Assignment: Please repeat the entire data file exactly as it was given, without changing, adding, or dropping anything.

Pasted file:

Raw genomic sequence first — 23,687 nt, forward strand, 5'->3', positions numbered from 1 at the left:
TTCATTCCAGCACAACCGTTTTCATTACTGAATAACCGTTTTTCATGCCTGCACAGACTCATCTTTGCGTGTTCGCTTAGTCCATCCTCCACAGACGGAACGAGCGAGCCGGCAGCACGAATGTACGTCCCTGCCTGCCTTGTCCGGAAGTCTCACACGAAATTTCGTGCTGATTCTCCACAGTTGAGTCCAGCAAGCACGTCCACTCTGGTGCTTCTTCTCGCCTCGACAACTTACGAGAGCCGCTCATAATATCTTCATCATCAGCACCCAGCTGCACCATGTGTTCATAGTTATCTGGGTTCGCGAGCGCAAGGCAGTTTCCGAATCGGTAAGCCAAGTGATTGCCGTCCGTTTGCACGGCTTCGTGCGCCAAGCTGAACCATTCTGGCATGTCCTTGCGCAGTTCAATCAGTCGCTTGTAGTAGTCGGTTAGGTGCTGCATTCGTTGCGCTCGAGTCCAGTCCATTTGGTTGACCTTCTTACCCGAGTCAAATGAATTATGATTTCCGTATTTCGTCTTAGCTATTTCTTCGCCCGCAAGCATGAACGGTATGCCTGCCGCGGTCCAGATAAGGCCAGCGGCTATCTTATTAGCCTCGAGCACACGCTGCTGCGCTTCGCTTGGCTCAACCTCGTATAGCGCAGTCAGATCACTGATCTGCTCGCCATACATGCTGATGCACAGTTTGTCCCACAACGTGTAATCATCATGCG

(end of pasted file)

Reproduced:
Raw genomic sequence first — 23,687 nt, forward strand, 5'->3', positions numbered from 1 at the left:
TTCATTCCAGCACAACCGTTTTCATTACTGAATAACCGTTTTTCATGCCTGCACAGACTCATCTTTGCGTGTTCGCTTAGTCCATCCTCCACAGACGGAACGAGCGAGCCGGCAGCACGAATGTACGTCCCTGCCTGCCTTGTCCGGAAGTCTCACACGAAATTTCGTGCTGATTCTCCACAGTTGAGTCCAGCAAGCACGTCCACTCTGGTGCTTCTTCTCGCCTCGACAACTTACGAGAGCCGCTCATAATATCTTCATCATCAGCACCCAGCTGCACCATGTGTTCATAGTTATCTGGGTTCGCGAGCGCAAGGCAGTTTCCGAATCGGTAAGCCAAGTGATTGCCGTCCGTTTGCACGGCTTCGTGCGCCAAGCTGAACCATTCTGGCATGTCCTTGCGCAGTTCAATCAGTCGCTTGTAGTAGTCGGTTAGGTGCTGCATTCGTTGCGCTCGAGTCCAGTCCATTTGGTTGACCTTCTTACCCGAGTCAAATGAATTATGATTTCCGTATTTCGTCTTAGCTATTTCTTCGCCCGCAAGCATGAACGGTATGCCTGCCGCGGTCCAGATAAGGCCAGCGGCTATCTTATTAGCCTCGAGCACACGCTGCTGCGCTTCGCTTGGCTCAACCTCGTATAGCGCAGTCAGATCACTGATCTGCTCGCCATACATGCTGATGCACAGTTTGTCCCACAACGTGTAATCATCATGCG